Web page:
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More nurses pairing with police for mental health calls across B.C.

Mobile Integrated Crisis Response Teams coming to Abbotsford, Port Coquitlam/Coquitlam, Burnaby, Chilliwack, Penticton, Vernon, Squamish, Prince Rupert and the Westshore.

People in a mental-health or substance-use crisis will have the support of experts as new mobile, integrated-response teams are coming to nine communities throughout the province.

To help people in crisis and to free up police resources to focus on crime, the province is expanding Mobile Integrated Crisis Response (MICR) Teams (also known as Car programs) to Abbotsford, Port Coquitlam/Coquitlam, Burnaby, Chilliwack, Penticton, Vernon, Squamish, Prince Rupert and the Westshore.

“When people are in crisis because of mental-health challenges, we want them met with compassion and appropriate care,” said Jennifer Whiteside, Minister of Mental Health and Addictions. “We are expanding crisis-response teams across the province to ensure that at their most vulnerable time, people in distress in our communities receive a health-focused response and connections to the services and supports they need on their pathway to well-being.”

MICR Teams are specialized crisis-response teams that pair a police officer with a health-care professional to respond to mental-health calls made to the police. Teams provide on-site emotional and mental-health assessments, crisis intervention and referrals to appropriate services in the community. Built on partnerships between municipal police departments or local RCMP detachments and the regional health authorities, these teams help free up police resources to focus on crime.

“Our government is taking action on the biggest challenges we face to keep people and communities healthy and thriving,” said Mike Farnworth, Minister of Public Safety and Solicitor General. “We have heard from many police departments and health authorities that currently run Mobile Integrated Crisis Response Teams that the programs are extremely helpful - and the demand is growing. Expanding the MICR Teams program will help connect more people in crisis with the appropriate supports and services they need.”

The province has committed $3 million to help fund their implementation throughout B.C. With communities now selected, health authorities and local police will begin planning together to recruit staff and put services in place as quickly as possible.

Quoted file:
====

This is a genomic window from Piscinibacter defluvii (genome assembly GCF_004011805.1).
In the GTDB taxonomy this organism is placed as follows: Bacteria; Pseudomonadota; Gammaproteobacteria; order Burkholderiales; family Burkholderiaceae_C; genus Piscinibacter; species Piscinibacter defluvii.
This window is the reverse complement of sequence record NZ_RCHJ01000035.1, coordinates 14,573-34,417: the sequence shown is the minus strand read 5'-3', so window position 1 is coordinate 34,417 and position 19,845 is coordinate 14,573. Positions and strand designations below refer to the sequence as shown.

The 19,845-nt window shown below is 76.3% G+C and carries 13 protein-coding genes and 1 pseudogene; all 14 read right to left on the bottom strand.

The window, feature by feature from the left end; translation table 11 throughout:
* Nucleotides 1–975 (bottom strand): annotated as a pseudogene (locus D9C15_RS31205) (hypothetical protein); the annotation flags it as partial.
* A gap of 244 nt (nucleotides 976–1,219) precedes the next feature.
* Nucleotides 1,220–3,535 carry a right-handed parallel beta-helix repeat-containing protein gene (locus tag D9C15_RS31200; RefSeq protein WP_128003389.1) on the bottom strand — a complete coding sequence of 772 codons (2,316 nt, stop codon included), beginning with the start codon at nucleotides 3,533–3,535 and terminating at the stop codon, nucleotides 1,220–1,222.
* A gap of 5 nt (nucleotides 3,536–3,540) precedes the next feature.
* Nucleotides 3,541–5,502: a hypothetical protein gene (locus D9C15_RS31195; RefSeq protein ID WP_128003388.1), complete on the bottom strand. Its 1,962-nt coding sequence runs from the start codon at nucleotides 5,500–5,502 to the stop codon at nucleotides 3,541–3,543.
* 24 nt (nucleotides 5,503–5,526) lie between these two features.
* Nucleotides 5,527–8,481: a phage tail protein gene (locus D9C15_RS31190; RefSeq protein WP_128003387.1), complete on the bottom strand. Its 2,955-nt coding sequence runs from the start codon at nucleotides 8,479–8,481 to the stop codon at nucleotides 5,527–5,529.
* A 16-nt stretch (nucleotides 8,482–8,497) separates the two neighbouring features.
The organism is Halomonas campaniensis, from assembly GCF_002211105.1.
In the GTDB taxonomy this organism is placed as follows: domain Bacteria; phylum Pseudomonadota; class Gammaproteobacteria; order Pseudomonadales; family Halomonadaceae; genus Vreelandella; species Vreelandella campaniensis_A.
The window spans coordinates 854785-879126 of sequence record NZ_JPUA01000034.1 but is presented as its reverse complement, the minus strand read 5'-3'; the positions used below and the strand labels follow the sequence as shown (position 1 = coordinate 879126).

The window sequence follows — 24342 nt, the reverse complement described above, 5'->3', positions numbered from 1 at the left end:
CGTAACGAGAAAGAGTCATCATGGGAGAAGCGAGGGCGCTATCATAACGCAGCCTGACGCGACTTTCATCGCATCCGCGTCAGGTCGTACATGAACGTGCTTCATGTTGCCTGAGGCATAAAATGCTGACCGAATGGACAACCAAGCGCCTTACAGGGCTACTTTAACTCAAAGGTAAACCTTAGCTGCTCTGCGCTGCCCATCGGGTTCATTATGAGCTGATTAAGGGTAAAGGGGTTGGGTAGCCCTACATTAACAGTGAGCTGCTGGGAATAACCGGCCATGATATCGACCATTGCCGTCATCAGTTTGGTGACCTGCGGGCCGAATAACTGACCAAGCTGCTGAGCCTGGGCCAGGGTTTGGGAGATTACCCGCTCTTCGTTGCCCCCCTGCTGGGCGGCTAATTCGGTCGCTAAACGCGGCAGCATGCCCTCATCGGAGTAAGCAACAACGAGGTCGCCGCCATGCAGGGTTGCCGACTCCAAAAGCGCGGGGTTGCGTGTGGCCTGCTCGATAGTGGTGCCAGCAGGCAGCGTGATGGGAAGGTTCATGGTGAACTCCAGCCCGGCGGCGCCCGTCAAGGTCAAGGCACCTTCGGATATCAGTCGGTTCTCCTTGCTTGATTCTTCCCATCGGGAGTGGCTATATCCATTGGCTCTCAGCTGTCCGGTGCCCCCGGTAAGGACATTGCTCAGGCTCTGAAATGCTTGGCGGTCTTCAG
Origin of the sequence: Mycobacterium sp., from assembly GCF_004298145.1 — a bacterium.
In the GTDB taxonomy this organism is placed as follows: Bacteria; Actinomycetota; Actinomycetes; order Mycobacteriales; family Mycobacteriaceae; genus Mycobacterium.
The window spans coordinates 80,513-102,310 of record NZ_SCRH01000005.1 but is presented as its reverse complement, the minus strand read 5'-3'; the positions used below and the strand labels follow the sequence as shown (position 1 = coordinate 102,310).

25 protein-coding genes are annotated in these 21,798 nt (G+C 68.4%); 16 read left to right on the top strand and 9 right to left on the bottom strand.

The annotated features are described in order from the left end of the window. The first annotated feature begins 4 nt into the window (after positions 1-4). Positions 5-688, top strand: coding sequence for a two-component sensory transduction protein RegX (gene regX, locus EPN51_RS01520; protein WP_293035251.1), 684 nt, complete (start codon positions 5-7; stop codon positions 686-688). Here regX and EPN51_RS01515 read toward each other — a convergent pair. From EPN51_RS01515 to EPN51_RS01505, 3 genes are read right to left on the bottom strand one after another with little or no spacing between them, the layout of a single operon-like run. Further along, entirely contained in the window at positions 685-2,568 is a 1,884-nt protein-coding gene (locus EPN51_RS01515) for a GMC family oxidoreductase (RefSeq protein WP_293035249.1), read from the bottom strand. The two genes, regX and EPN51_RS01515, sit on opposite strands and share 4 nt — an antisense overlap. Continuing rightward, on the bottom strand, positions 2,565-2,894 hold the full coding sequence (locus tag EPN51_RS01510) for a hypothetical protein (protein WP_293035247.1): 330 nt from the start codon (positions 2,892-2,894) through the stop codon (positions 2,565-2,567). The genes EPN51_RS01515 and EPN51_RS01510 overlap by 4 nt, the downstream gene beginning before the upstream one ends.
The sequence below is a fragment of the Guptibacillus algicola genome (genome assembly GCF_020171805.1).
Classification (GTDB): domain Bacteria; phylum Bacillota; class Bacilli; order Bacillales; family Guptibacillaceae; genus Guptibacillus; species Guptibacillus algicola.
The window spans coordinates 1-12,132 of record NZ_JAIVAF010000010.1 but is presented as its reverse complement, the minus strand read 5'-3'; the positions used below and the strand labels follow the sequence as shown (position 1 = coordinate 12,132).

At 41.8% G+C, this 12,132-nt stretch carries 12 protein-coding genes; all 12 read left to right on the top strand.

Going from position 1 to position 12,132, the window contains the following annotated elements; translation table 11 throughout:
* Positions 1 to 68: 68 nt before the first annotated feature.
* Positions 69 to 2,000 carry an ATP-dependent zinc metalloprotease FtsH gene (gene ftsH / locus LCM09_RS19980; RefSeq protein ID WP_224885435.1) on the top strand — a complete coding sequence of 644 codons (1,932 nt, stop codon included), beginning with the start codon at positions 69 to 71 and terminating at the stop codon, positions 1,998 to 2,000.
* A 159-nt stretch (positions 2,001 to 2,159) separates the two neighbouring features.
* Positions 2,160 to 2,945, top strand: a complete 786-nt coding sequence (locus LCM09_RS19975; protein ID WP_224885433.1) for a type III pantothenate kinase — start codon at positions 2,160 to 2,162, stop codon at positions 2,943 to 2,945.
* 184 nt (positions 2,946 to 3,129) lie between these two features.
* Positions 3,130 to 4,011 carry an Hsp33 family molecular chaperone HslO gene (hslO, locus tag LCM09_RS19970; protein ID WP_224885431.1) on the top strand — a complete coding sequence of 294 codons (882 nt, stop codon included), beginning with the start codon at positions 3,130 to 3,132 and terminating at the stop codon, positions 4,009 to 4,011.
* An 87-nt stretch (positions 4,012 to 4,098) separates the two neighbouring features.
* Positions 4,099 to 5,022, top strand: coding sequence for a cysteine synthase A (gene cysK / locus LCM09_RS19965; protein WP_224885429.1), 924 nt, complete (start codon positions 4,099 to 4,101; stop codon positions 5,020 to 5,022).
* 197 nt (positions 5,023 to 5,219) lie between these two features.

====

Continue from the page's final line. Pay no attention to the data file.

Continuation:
Expanding MICR Teams is part of the Province’s Safer Communities Action Plan, and supports the plan’s goal of creating safe, healthy communities for everyone. Enhancing supports for people living with mental-health and addiction challenges is an integral part of A Pathway to Hope, B.C.’s roadmap for building a comprehensive system of mental-health and addiction care for British Columbians.

“Police are responding to an ever-increasing number of calls for service that have a nexus to mental-health-related concerns,” said Maureen Levy, Assistant Commissioner, Lower Mainland District Commander, RCMP. “This key partnership will enable us to work more collaboratively, effectively and side by side with our health-care professionals to directly support our vulnerable populations, who are facing a mental-health crisis. My motto is: ‘We are better when we work together, and everyone matters.’ “

Tina Baker, a registered psychiatric nurse with the Car 67 program, says the partnerships are beneficial to clients during crisis.

“We can give 100% of our care and attention to the client, knowing that police are there to keep us and clients safe. I am thrilled more communities will soon have this program.”

In B.C., one in five interactions with police involve someone with a mental-health disorder.

MICR Teams are currently operating in Kamloops, Kelowna, Prince George, Fort St. John, Richmond, Surrey, Vancouver, North Shore, Nanaimo and Victoria.

READ MORE: ‘Officers are getting exhausted’: Penticton RCMP dealing with medical crisis on the streets

READ MORE: Vernon-North Okanagan RCMP needs help with mental health calls


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Jennifer Smith

About the Author: Jennifer Smith

Vernon has always been my home, and I've been working at The Morning Star since 2004.
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